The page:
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Sustainability : perspectives of students as stakeholders in the curriculum
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|Title:||Sustainability : perspectives of students as stakeholders in the curriculum|
|Authors:||Hiser, Krista Karyn|
|Issue Date:||May 2012|
|Publisher:||[Honolulu] : [University of Hawaii at Manoa], [May 2012]|
|Abstract:||Institutions of higher education are increasingly engaged in sustainability efforts, both in classrooms and on the campus. Yet, little is known about what students really know and believe about sustainability issues. Using Lattuca and Stark's (2009) curricular frame and a single case study approach, this research explored student and non-student stakeholder perspectives on sustainability in a community college setting in Hawaiʻi. Students were interviewed using a focus group methodology to discern group norms around sustainability. Research questions focused on student attitudes and habits, as well as what they knew about sustainability and where they had learned it. Emphasis was on the perspectives of local public high school graduates in their first and second year of college; nonresident students from foreign countries and the continental U.S. were also included.|
Focus groups of non-student stakeholders (administrators and faculty) were also conducted around the question, "what should students be learning about sustainability?" These participants discussed the most effective areas in which to concentrate sustainability efforts, such as curriculum, operations, research, vision, and faculty development. Faculty and administrators had differing perspectives; faculty were most interested in teaching values and behavior change, while administrators expressed interest in a more holistic curriculum.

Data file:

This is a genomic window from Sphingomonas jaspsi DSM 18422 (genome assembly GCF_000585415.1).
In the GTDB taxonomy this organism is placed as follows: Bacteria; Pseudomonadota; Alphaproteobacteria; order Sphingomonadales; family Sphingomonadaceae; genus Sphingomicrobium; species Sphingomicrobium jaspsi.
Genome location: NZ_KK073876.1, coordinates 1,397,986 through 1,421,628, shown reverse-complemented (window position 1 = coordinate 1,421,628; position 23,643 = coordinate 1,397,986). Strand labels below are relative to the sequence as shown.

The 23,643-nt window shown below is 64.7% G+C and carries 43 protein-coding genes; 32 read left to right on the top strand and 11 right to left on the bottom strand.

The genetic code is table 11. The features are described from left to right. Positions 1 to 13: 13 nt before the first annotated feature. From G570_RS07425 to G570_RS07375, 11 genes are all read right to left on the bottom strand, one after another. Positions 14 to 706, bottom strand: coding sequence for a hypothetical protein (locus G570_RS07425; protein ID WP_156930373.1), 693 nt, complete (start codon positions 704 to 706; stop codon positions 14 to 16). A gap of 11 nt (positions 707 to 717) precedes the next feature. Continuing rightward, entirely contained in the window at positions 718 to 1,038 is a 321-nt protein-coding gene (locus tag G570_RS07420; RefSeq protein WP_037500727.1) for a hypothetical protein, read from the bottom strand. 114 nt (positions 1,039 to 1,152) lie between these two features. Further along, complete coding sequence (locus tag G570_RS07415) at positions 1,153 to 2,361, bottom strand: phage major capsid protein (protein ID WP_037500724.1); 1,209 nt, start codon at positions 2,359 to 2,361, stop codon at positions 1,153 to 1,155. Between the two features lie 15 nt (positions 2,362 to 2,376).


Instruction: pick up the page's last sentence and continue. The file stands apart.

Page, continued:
Student data was analyzed across two spectrums, from low to high engagement and from weak to strong sustainability practices, creating four categories: cultural habits, sustainability habitus, karmic retribution, and dissonance. The study's central findings are that students have greater knowledge but less interest in sustainability than generally perceived. First year students had experienced sustainability curricula in high school, but home and culturally based practices appeared to have greater impact. Second year students experienced sustainability content in a wide range of college courses, but expressed more confusion than first year students. All resident student groups expressed overall feelings of disempowerment and hopelessness. Implications from this work include: the use of an affective, multisensory curriculum; more coherent sequencing of sustainability experiences in academic curriculum; cooperation of classroom and campus to reinforce learning; and a shift away from problem-oriented curricula toward a leadership development model that instills entrepreneurial attitudes of resilience, optimism, and self-efficacy.
|Description:||Ph.D. University of Hawaii at Manoa 2012.|
Includes bibliographical references.
|Appears in Collections:||Ph.D. - Education|
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